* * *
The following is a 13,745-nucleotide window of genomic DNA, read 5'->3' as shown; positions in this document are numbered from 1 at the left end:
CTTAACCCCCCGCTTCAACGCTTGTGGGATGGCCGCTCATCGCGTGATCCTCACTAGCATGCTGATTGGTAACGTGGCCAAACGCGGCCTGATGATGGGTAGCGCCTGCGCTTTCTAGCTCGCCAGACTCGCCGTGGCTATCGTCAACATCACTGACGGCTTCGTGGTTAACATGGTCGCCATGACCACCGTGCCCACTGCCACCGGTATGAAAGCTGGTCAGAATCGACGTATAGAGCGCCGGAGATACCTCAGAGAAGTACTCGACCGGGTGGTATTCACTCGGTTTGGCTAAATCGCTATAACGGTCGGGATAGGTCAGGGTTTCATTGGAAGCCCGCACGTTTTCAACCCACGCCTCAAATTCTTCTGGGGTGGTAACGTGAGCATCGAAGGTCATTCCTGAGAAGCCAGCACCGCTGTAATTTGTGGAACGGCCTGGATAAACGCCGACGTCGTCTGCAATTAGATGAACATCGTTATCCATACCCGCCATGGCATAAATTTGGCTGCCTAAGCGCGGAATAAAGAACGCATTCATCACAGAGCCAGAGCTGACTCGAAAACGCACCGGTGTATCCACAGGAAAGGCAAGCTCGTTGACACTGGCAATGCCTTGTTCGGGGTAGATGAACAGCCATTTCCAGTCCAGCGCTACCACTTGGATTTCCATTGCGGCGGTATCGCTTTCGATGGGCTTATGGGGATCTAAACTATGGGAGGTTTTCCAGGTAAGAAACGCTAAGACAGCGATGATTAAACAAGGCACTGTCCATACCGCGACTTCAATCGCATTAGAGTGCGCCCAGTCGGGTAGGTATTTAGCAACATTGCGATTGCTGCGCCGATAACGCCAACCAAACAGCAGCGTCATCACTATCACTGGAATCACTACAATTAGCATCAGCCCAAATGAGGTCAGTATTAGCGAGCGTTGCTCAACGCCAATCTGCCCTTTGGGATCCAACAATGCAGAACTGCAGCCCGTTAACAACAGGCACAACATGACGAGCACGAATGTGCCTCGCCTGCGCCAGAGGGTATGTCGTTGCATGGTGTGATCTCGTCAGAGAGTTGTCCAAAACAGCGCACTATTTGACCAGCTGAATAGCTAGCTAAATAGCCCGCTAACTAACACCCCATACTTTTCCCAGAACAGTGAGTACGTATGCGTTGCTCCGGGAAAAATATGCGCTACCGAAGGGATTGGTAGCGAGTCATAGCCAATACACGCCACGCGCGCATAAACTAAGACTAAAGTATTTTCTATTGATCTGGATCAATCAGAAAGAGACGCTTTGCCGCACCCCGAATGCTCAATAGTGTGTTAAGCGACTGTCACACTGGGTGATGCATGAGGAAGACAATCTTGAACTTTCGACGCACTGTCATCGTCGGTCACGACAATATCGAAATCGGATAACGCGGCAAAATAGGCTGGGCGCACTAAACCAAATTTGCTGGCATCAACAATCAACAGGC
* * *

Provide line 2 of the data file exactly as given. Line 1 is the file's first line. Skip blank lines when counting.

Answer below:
CTTAACCCCCCGCTTCAACGCTTGTGGGATGGCCGCTCATCGCGTGATCCTCACTAGCATGCTGATTGGTAACGTGGCCAAACGCGGCCTGATGATGGGTAGCGCCTGCGCTTTCTAGCTCGCCAGACTCGCCGTGGCTATCGTCAACATCACTGACGGCTTCGTGGTTAACATGGTCGCCATGACCACCGTGCCCACTGCCACCGGTATGAAAGCTGGTCAGAATCGACGTATAGAGCGCCGGAGATACCTCAGAGAAGTACTCGACCGGGTGGTATTCACTCGGTTTGGCTAAATCGCTATAACGGTCGGGATAGGTCAGGGTTTCATTGGAAGCCCGCACGTTTTCAACCCACGCCTCAAATTCTTCTGGGGTGGTAACGTGAGCATCGAAGGTCATTCCTGAGAAGCCAGCACCGCTGTAATTTGTGGAACGGCCTGGATAAACGCCGACGTCGTCTGCAATTAGATGAACATCGTTATCCATACCCGCCATGGCATAAATTTGGCTGCCTAAGCGCGGAATAAAGAACGCATTCATCACAGAGCCAGAGCTGACTCGAAAACGCACCGGTGTATCCACAGGAAAGGCAAGCTCGTTGACACTGGCAATGCCTTGTTCGGGGTAGATGAACAGCCATTTCCAGTCCAGCGCTACCACTTGGATTTCCATTGCGGCGGTATCGCTTTCGATGGGCTTATGGGGATCTAAACTATGGGAGGTTTTCCAGGTAAGAAACGCTAAGACAGCGATGATTAAACAAGGCACTGTCCATACCGCGACTTCAATCGCATTAGAGTGCGCCCAGTCGGGTAGGTATTTAGCAACATTGCGATTGCTGCGCCGATAACGCCAACCAAACAGCAGCGTCATCACTATCACTGGAATCACTACAATTAGCATCAGCCCAAATGAGGTCAGTATTAGCGAGCGTTGCTCAACGCCAATCTGCCCTTTGGGATCCAACAATGCAGAACTGCAGCCCGTTAACAACAGGCACAACATGACGAGCACGAATGTGCCTCGCCTGCGCCAGAGGGTATGTCGTTGCATGGTGTGATCTCGTCAGAGAGTTGTCCAAAACAGCGCACTATTTGACCAGCTGAATAGCTAGCTAAATAGCCCGCTAACTAACACCCCATACTTTTCCCAGAACAGTGAGTACGTATGCGTTGCTCCGGGAAAAATATGCGCTACCGAAGGGATTGGTAGCGAGTCATAGCCAATACACGCCACGCGCGCATAAACTAAGACTAAAGTATTTTCTATTGATCTGGATCAATCAGAAAGAGACGCTTTGCCGCACCCCGAATGCTCAATAGTGTGTTAAGCGACTGTCACACTGGGTGATGCATGAGGAAGACAATCTTGAACTTTCGACGCACTGTCATCGTCGGTCACGACAATATCGAAATCGGATAACGCGGCAAAATAGGCTGGGCGCACTAAACCAAATTTGCTGGCATCAACAATCAACAGGC